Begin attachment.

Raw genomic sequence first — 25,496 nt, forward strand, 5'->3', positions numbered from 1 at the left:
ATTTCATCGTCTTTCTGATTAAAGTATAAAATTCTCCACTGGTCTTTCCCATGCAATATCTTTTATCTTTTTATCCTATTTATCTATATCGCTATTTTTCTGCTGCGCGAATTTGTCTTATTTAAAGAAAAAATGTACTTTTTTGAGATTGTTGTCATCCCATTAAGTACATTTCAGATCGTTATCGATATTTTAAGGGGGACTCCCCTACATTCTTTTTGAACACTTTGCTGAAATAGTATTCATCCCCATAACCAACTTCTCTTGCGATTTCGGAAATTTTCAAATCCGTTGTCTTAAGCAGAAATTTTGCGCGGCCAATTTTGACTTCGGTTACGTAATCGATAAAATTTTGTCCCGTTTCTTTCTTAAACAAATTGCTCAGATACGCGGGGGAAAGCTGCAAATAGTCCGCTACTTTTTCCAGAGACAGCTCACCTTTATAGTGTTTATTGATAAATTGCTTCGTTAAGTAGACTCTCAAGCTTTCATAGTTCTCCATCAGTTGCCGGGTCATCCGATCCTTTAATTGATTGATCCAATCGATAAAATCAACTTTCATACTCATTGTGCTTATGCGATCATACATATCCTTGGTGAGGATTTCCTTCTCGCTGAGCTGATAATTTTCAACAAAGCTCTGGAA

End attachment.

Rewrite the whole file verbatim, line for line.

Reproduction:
Raw genomic sequence first — 25,496 nt, forward strand, 5'->3', positions numbered from 1 at the left:
ATTTCATCGTCTTTCTGATTAAAGTATAAAATTCTCCACTGGTCTTTCCCATGCAATATCTTTTATCTTTTTATCCTATTTATCTATATCGCTATTTTTCTGCTGCGCGAATTTGTCTTATTTAAAGAAAAAATGTACTTTTTTGAGATTGTTGTCATCCCATTAAGTACATTTCAGATCGTTATCGATATTTTAAGGGGGACTCCCCTACATTCTTTTTGAACACTTTGCTGAAATAGTATTCATCCCCATAACCAACTTCTCTTGCGATTTCGGAAATTTTCAAATCCGTTGTCTTAAGCAGAAATTTTGCGCGGCCAATTTTGACTTCGGTTACGTAATCGATAAAATTTTGTCCCGTTTCTTTCTTAAACAAATTGCTCAGATACGCGGGGGAAAGCTGCAAATAGTCCGCTACTTTTTCCAGAGACAGCTCACCTTTATAGTGTTTATTGATAAATTGCTTCGTTAAGTAGACTCTCAAGCTTTCATAGTTCTCCATCAGTTGCCGGGTCATCCGATCCTTTAATTGATTGATCCAATCGATAAAATCAACTTTCATACTCATTGTGCTTATGCGATCATACATATCCTTGGTGAGGATTTCCTTCTCGCTGAGCTGATAATTTTCAACAAAGCTCTGGAA